Response of Phlebotomine Sand Flies to Light-Emitting Diode-Modified Light Traps in Southern Egypt
FLORIDA UNIV GAINESVILLE DEPT OF ENTOMOLOGY AND NEMATOLOGY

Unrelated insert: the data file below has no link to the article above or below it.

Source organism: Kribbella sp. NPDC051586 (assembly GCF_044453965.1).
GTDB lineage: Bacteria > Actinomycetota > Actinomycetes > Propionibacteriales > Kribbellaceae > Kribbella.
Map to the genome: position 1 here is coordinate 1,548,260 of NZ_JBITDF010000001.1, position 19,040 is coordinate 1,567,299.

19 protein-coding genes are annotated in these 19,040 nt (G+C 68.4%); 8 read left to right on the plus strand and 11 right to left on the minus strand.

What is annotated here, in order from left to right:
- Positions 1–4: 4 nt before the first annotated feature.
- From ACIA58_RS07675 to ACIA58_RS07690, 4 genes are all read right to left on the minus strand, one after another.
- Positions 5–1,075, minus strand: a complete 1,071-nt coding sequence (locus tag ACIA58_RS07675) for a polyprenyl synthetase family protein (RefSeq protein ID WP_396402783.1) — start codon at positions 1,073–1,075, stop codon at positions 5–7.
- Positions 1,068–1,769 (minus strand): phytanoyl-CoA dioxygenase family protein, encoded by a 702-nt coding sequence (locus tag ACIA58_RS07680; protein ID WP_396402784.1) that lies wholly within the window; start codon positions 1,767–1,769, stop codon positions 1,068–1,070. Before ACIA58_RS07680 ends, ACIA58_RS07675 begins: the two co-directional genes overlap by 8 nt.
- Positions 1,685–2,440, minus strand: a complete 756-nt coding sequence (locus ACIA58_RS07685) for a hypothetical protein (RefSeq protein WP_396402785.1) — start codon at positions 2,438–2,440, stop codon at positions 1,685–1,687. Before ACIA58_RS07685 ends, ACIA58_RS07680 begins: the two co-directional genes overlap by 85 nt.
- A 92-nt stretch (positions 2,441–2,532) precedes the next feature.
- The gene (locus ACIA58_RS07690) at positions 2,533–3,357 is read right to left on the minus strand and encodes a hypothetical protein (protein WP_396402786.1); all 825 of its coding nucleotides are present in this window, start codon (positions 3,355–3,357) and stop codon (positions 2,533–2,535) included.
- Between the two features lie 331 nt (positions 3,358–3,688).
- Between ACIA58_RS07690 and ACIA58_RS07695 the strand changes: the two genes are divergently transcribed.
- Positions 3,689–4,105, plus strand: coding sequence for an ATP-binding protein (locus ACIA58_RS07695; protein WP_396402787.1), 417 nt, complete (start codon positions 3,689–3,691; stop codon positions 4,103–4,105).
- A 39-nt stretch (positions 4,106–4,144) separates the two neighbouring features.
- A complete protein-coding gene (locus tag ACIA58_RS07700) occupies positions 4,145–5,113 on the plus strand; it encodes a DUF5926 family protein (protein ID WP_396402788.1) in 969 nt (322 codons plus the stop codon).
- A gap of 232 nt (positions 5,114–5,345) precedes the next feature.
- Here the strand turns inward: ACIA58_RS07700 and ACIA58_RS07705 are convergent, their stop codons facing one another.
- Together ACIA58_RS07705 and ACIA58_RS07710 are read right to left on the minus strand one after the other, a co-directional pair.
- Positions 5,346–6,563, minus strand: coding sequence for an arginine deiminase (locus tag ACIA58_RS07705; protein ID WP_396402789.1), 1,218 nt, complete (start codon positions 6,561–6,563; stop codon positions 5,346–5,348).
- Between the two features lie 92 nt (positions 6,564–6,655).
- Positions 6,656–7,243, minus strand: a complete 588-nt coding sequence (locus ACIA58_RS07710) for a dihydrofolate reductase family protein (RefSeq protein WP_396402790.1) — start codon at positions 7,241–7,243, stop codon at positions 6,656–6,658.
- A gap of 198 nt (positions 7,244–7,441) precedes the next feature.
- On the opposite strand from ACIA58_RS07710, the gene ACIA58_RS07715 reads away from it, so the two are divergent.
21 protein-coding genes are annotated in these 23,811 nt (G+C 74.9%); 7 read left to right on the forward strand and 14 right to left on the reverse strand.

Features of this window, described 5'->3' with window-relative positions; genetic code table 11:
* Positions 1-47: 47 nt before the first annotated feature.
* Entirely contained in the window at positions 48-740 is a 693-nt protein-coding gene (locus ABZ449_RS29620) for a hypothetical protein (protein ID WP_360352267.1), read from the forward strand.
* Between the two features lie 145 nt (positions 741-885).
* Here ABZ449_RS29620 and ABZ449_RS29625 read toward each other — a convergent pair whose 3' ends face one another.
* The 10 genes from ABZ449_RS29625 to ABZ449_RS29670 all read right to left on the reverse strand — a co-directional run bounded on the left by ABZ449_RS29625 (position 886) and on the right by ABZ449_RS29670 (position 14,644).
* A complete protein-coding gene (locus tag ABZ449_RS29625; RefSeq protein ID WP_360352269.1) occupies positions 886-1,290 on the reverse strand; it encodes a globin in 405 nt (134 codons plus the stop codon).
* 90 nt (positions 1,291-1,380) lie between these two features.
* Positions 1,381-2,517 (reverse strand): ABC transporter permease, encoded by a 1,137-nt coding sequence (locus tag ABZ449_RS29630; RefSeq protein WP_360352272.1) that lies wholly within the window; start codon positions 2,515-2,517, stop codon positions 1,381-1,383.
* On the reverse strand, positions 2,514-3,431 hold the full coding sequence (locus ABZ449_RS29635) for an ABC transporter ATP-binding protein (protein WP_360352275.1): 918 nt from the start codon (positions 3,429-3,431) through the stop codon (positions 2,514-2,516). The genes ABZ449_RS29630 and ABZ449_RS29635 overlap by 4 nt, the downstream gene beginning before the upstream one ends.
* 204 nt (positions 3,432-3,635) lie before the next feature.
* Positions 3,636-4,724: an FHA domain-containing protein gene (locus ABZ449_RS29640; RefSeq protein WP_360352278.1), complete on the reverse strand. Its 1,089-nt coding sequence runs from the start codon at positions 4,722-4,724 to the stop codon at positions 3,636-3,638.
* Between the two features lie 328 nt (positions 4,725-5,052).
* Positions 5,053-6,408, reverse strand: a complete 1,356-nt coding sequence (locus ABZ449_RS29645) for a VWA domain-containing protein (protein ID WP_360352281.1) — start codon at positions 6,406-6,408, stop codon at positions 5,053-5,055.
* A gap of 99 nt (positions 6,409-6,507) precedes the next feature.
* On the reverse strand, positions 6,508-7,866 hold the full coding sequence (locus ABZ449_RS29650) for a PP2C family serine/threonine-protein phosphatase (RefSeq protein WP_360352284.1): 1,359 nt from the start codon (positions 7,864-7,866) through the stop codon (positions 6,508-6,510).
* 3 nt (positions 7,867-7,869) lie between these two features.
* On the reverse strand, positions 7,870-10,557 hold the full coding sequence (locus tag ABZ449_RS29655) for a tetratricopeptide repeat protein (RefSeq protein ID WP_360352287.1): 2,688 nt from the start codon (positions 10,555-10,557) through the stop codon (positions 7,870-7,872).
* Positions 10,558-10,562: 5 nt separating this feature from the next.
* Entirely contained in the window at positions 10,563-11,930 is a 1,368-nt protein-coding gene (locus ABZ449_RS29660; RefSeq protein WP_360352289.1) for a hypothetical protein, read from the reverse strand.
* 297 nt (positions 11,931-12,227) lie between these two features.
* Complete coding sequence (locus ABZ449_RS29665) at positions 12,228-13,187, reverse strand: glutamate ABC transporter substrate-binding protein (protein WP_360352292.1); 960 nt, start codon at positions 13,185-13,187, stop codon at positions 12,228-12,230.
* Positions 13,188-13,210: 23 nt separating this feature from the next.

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Centers For Disease Control and Prevention CDC light traps were modified for use with light-emitting diodes LED and compared against a control trap incandescent light to determine the effectiveness of blue, green, and red lights against standard incandescent light routinely used for sand fly surveillance. Light traps were baited with dry ice and rotated through a 4 x 4 Latin square design during May, June, and July, 2006. Trapping over 12 trap nights yielded a total of 2,298 sand flies in the village of Bahrif, 6 km north of Aswan on the east bank of the Nile River in southern Egypt. Phlebotomus papatasi comprised 94.4 of trap collections with five other species collected in small numbers. Over half 55.13 of all sand flies were collected from red light traps and significantly more sand flies P 0.05 were collected from red light traps than from blue, green, or incandescent light traps. Red light traps collected more than twice as many sand flies as control incandescent traps and 4 x more than blue and green light traps. Results indicate that LED red light is a more effective substitute for standard incandescent light when surveying in areas where P. papatasi is the predominant sand fly species. Each LED uses approximately 15 of the energy that a standard CDC lamp consumes, extending battery life and effective operating time of traps. Our prototype LED-modified traps performed well in this hot, arid environment with no trap failures.